Recognizing and Dealing with Stress

April 17, 2019 by Lee Group

If you had to guess at what the most stress inducers for Americans were today, what would you say? We know you’re familiar with them – high-pressure workdays, long commutes, raising kids, not enough sleep, or even trying to maintain a regular exercise routine – the list goes on and on.

While most individuals find stress to be a natural part of life that we are all forced to cope with at one point or another, many people are unaware that being in a constant state of stress for extended periods of time can take a toll on your body, leading them to serious health risks later down the road.

Maintaining a constant mindset of stress (whether you’re aware of it or not) is more common than you might think. In fact, most people who suffer from increased stress levels are unaware of it. High-stress can promote early onset of diseases that you could already be prone to, amplifying them and making them occur much faster. A study performed at Johns Hopkins University discovered that individuals exposed to chronic stress early in life are more likely to develop a mental illness if genetically predisposed. Stress can also do damage to your heart muscle as stress hormones increase the heart rate and constrict blood vessels, making the heart work much harder than it should have to.

So, what are some ways to combat the symptoms of stress?

Exercise is the most effective way to release stress and can be the most overall beneficial lifestyle change when it comes to be a part of your regular routine. By making physical activity a habit, you are less likely to experience anxiety as your body releases endorphins, which are the chemicals that improve your mood and act as natural pain killers. Exercising is also a great way to promote getting a better night’s sleep and increase self-confidence. Try to find an exercise in your routine that you love, or an activity you enjoy such as walking, dancing, or yoga.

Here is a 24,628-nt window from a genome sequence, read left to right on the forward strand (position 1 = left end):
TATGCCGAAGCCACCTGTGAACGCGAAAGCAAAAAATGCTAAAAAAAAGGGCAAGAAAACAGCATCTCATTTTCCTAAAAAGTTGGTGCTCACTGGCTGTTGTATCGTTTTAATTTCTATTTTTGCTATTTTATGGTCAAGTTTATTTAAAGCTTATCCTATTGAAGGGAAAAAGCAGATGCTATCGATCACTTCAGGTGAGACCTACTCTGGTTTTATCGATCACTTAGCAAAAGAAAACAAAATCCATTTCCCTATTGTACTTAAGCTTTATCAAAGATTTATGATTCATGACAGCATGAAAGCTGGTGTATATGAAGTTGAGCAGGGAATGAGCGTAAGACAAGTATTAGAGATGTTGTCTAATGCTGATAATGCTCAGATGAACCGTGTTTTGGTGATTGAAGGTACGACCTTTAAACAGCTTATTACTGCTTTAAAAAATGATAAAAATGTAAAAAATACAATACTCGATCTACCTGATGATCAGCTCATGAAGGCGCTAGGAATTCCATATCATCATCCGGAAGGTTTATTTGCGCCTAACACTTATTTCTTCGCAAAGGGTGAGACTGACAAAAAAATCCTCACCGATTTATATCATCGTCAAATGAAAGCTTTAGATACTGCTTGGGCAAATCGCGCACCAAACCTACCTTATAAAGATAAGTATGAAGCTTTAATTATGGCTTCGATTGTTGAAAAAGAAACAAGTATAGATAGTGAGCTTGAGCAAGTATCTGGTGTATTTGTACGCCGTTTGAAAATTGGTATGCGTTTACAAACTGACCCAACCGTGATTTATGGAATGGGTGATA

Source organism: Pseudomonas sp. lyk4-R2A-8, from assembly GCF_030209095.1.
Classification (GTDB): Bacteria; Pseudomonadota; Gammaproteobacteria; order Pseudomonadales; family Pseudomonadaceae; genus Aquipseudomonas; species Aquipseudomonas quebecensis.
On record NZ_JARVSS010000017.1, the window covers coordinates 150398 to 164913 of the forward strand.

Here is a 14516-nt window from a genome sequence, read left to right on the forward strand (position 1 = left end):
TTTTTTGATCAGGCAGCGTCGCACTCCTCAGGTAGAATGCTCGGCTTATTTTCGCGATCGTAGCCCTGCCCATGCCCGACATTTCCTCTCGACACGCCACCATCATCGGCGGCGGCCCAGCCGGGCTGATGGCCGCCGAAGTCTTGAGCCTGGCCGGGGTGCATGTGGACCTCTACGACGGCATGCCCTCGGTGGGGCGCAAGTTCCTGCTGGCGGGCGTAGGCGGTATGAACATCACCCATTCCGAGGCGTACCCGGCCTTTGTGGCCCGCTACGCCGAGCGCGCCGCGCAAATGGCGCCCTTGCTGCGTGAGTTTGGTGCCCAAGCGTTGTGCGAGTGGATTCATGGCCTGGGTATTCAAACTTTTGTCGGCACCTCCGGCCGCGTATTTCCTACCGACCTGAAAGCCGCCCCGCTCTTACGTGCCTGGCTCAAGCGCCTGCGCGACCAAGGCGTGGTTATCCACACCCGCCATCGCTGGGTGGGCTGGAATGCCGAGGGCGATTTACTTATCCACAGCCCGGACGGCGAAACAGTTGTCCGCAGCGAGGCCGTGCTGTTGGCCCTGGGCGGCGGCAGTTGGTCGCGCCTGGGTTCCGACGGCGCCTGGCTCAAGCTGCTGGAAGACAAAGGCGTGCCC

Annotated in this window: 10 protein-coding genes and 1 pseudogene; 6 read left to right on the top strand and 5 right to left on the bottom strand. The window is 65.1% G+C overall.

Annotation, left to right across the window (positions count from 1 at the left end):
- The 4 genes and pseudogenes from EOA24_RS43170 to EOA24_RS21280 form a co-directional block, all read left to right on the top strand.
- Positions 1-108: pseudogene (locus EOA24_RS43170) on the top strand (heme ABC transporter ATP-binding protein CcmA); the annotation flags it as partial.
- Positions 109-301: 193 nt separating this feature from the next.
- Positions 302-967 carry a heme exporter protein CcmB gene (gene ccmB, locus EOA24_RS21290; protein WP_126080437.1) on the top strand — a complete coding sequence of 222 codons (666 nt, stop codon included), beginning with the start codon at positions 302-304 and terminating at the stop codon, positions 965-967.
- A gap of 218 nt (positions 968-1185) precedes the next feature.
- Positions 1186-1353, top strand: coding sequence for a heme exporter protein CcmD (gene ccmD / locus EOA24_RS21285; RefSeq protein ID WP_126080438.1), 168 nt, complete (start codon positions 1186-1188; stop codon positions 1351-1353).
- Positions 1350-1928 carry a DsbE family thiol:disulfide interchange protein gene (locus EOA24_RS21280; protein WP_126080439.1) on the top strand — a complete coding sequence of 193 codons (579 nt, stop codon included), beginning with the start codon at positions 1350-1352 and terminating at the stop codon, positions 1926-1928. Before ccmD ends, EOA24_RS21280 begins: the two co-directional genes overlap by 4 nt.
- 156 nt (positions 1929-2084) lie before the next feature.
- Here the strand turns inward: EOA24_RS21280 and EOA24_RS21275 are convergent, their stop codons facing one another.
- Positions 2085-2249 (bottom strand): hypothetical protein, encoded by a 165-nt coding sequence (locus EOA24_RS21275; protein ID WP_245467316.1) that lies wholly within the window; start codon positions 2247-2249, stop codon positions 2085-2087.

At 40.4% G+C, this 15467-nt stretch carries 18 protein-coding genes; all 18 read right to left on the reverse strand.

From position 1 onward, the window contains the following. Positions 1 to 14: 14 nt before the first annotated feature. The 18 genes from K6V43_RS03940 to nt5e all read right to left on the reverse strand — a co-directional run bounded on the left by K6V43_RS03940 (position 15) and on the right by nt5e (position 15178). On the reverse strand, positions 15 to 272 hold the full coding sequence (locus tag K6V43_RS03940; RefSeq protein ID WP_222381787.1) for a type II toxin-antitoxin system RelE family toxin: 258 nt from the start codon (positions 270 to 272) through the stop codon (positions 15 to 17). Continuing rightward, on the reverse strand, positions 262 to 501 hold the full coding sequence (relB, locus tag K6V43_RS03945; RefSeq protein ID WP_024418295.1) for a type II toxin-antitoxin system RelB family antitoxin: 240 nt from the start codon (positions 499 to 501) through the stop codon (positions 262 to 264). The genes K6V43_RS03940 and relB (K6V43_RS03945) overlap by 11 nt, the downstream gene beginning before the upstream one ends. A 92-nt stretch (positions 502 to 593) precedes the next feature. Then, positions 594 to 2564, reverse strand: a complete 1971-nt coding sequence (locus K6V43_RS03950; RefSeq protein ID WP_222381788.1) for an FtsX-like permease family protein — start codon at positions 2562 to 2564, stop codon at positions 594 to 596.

Another great stress reliever can be found in the power of writing things down. While some of us find comfort in making a to-do list, others find comfort in writing down the things they are grateful for. Either way, keeping a journal is a great stress manager.

Having a group of friends as a support system can also provide you a sense of belonging and help to get you through tough, hectic times. A study found that women especially when enjoying time with friends, release oxytocin which is a natural stress reliever – terming this as the “tend and befriend” effect.

The bottom line is that even mild forms of stress can lead to long term health issues and should not be underestimated. The connection between mind and body is often minimized, but it is more evident now than ever that the state of the brain can have a profound effect on the body. Although stress arising in the workplace or in your personal life is inevitable, take advantage of these useful ways to reduce pressure on yourself.

These tips often start by getting your mind away from the source of stress — and taking that step alone will start you down the path to de-stress.

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